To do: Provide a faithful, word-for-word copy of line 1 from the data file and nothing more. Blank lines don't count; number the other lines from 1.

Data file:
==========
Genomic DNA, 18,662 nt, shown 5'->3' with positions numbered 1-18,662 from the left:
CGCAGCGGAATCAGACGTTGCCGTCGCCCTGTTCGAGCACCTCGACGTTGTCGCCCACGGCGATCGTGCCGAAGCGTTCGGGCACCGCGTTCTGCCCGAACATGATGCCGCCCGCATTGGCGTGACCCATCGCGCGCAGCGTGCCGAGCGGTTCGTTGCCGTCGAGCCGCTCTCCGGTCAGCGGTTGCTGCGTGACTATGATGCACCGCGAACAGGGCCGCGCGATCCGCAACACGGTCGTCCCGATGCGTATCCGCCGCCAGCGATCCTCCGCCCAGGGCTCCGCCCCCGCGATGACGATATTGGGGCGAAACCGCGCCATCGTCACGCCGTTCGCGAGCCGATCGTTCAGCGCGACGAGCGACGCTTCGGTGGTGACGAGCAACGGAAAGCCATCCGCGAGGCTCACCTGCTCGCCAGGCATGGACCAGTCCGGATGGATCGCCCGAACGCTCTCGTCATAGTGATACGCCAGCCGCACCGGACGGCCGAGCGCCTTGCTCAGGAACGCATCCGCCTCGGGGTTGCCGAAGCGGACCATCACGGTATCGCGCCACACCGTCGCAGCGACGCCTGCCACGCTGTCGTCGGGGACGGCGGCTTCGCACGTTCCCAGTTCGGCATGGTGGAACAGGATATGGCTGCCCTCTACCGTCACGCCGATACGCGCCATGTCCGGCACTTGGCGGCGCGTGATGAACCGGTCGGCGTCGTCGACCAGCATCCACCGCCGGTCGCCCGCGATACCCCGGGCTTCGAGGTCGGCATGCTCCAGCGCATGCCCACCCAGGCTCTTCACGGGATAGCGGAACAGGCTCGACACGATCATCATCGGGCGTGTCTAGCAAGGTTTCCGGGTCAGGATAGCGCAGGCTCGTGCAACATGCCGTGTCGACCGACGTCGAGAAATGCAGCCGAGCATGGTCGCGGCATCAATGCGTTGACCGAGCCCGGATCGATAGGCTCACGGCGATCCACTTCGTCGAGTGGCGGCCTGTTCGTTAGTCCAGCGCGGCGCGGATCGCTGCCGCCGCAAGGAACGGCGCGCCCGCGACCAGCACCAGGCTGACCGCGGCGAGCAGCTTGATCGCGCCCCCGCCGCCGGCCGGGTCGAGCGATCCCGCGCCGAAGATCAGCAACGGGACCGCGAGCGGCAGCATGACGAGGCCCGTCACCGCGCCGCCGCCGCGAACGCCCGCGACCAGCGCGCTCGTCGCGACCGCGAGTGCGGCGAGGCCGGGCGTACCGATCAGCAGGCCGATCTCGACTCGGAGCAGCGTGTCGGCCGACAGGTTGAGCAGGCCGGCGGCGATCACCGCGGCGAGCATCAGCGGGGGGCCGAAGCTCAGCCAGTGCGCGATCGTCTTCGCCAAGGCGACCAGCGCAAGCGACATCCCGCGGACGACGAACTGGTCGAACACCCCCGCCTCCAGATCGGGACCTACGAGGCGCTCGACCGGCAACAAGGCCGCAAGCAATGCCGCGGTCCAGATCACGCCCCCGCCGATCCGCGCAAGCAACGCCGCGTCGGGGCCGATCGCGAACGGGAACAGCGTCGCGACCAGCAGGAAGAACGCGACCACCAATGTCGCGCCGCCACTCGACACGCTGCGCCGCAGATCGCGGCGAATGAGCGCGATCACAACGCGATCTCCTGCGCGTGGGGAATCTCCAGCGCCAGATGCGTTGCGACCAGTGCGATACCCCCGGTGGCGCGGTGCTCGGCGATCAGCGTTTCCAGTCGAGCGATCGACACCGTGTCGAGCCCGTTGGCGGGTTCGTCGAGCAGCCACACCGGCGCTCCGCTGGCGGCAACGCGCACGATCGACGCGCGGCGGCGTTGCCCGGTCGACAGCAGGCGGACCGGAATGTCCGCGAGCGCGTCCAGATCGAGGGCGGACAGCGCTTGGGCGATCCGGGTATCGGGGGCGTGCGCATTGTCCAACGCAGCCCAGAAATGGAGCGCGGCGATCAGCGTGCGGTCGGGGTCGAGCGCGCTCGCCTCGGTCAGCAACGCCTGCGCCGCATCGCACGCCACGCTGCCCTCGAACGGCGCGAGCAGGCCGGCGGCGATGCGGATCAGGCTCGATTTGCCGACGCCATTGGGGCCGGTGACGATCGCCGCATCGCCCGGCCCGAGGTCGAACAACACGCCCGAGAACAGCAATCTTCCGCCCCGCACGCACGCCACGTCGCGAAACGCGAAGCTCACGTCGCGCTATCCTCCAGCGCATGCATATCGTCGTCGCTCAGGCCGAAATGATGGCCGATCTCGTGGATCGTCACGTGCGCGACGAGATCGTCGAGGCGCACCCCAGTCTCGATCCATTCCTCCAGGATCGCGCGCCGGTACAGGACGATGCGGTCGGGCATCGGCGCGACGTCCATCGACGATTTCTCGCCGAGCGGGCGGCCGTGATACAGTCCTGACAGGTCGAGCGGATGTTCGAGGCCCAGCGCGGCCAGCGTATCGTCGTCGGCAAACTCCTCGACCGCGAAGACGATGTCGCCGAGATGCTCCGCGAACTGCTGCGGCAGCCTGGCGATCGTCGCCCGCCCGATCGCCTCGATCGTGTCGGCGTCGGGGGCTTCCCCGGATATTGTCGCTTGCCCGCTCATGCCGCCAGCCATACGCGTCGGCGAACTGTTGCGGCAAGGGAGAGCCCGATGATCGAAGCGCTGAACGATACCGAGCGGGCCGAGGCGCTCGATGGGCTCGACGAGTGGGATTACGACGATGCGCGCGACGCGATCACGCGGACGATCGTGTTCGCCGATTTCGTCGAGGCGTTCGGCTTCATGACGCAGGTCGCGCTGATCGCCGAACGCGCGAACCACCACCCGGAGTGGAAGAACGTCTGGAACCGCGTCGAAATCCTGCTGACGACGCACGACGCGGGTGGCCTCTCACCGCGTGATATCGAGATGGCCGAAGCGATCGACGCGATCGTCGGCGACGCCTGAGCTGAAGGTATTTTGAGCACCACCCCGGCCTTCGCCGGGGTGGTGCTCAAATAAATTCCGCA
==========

Genomic DNA, 18,662 nt, shown 5'->3' with positions numbered 1-18,662 from the left: